Schaghticoke seek discovery on appeal judge’s letter to governor

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KENT, Conn. – A letter written by the federal judge who is presiding over the Schaghticoke Tribal Nation’s appeal of the BIA’s unprecedented decision to rescind the tribe’s federal acknowledgement indicates that he intends to uphold the federal agency’s decision, and has taken precautionary measures to avoid a possible future reversal by another court that might “buy” into the tribe’s claim of due process violations.

Tribal attorneys have filed a motion asking U.S. District Court Senior Judge Peter Dorsey for clarification of the record and permission to conduct additional discovery regarding a letter he wrote to Connecticut Gov. Jodi Rell on Aug. 19, 2005 – five months before the tribe submitted its appeal of the BIA reversal.

Dorsey’s letter responded to one written by Rell dated July 11, 2005, in which she railed against the BIA and urged the judge to deny the STN’s request for a 30-day extension to the Scheduling Order set up by Dorsey’s court four years earlier.

The order provides a timeframe for the tribe’s federal recognition process, prohibits parties from contacting federal decision-makers without prior notice to all other parties and requires all documents in the record to be sent to all the parties.

“Your frustration and impatience is fully warranted,” Dorsey wrote to Rell.

Dorsey explained that the Scheduling Order was drawn up in consideration of the tribe’s right to due process, the BIA’s caseload, and the intervening parties’ right to a prompt resolution of the dispute.

The long delay in resolving the tribe’s federal recognition “no. 1, has stretched the tribe’s right to due process, no. 2, has given the BIA more time than it deserves, and no. 3 has deprived the parties of a reasonably prompt resolution,” Dorsey wrote to Rell.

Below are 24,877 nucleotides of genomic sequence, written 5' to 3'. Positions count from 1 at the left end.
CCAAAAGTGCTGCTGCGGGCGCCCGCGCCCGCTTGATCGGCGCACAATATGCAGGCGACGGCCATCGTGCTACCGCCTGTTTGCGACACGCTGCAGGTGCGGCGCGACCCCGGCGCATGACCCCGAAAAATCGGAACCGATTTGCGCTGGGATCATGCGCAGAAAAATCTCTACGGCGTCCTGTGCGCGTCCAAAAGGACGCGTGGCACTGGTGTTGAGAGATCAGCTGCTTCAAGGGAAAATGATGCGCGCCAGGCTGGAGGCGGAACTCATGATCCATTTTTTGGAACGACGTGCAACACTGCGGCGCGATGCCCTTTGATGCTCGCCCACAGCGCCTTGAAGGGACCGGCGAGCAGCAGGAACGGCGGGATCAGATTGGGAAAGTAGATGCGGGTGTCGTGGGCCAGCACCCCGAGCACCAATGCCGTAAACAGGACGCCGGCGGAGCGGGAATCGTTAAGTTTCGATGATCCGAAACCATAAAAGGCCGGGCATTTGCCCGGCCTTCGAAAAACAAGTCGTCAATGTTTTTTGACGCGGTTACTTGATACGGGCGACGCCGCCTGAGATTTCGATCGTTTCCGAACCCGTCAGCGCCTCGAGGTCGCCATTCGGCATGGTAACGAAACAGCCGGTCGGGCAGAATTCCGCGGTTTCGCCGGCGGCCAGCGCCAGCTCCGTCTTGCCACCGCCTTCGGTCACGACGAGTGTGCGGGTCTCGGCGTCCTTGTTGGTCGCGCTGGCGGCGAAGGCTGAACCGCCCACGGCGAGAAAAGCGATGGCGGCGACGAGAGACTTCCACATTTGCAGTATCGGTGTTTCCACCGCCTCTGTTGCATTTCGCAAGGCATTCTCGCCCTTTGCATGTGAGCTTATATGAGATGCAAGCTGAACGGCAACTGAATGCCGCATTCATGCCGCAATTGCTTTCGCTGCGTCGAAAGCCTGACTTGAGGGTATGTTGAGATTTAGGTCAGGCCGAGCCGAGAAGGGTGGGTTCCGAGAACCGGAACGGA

Dorsey explained that he had agreed to the tribe’s request for extra time “to avoid any claim of infringement of the Tribe’s due process. I recognize this does not accommodate no. 3 above nor the view of your letter. It is intended to be a last extension of time upon the expiration of which the cases will be decided. It reflects a caution intended to avoid a reversal by another Court which might buy a due process argument.”

Rell’s letter was made part of the court record last year, as required by the Scheduling Order, but Dorsey’s letter was not. The letter surfaced recently through a Freedom of Information Act request.

“Neither the Tribe nor its representatives had previously seen the letter, and it was not filed with the Clerk’s Office,” the tribe’s attorneys wrote in their motion.

“Because their very recognition hangs in the balance, the members of the Tribe are concerned about: (1) whether the August 19, 2005, letter is the only such non-filed correspondence between the Court and a party to this action, and (2) whether the contents of that letter are fairly read to suggest the Court has prejudged unfavorably the Tribe’s due process claims – or other claims – in this action,” the attorneys wrote.

Rell declined to comment for this story.

Connecticut Attorney General Richard Blumenthal, who represents Rell and the state, said he only recently learned of the letter.